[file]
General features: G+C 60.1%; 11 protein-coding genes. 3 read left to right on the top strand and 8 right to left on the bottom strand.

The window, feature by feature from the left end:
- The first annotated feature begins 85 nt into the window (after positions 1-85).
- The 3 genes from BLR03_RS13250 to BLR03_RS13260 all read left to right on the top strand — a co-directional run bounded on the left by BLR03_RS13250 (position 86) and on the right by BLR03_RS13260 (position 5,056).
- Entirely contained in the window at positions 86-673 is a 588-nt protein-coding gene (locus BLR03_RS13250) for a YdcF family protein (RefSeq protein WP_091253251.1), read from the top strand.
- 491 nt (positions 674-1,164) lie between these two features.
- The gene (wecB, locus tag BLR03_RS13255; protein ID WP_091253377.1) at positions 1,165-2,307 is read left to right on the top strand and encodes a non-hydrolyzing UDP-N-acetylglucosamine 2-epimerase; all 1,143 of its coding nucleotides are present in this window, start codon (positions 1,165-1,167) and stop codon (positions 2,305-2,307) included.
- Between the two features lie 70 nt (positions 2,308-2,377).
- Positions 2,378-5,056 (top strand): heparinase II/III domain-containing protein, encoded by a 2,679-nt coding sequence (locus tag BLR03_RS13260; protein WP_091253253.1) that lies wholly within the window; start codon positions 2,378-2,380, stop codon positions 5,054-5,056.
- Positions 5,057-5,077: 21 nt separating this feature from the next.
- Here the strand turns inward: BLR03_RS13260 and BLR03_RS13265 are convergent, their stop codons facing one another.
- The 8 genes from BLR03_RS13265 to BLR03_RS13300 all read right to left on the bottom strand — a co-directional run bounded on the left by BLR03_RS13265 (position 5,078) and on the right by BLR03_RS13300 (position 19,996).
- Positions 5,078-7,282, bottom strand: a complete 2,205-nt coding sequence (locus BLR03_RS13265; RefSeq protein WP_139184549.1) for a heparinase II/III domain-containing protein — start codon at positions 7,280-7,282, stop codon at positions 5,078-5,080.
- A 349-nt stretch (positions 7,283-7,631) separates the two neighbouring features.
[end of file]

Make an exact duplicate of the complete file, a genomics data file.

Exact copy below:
General features: G+C 60.1%; 11 protein-coding genes. 3 read left to right on the top strand and 8 right to left on the bottom strand.

The window, feature by feature from the left end:
- The first annotated feature begins 85 nt into the window (after positions 1-85).
- The 3 genes from BLR03_RS13250 to BLR03_RS13260 all read left to right on the top strand — a co-directional run bounded on the left by BLR03_RS13250 (position 86) and on the right by BLR03_RS13260 (position 5,056).
- Entirely contained in the window at positions 86-673 is a 588-nt protein-coding gene (locus BLR03_RS13250) for a YdcF family protein (RefSeq protein WP_091253251.1), read from the top strand.
- 491 nt (positions 674-1,164) lie between these two features.
- The gene (wecB, locus tag BLR03_RS13255; protein ID WP_091253377.1) at positions 1,165-2,307 is read left to right on the top strand and encodes a non-hydrolyzing UDP-N-acetylglucosamine 2-epimerase; all 1,143 of its coding nucleotides are present in this window, start codon (positions 1,165-1,167) and stop codon (positions 2,305-2,307) included.
- Between the two features lie 70 nt (positions 2,308-2,377).
- Positions 2,378-5,056 (top strand): heparinase II/III domain-containing protein, encoded by a 2,679-nt coding sequence (locus tag BLR03_RS13260; protein WP_091253253.1) that lies wholly within the window; start codon positions 2,378-2,380, stop codon positions 5,054-5,056.
- Positions 5,057-5,077: 21 nt separating this feature from the next.
- Here the strand turns inward: BLR03_RS13260 and BLR03_RS13265 are convergent, their stop codons facing one another.
- The 8 genes from BLR03_RS13265 to BLR03_RS13300 all read right to left on the bottom strand — a co-directional run bounded on the left by BLR03_RS13265 (position 5,078) and on the right by BLR03_RS13300 (position 19,996).
- Positions 5,078-7,282, bottom strand: a complete 2,205-nt coding sequence (locus BLR03_RS13265; RefSeq protein WP_139184549.1) for a heparinase II/III domain-containing protein — start codon at positions 7,280-7,282, stop codon at positions 5,078-5,080.
- A 349-nt stretch (positions 7,283-7,631) separates the two neighbouring features.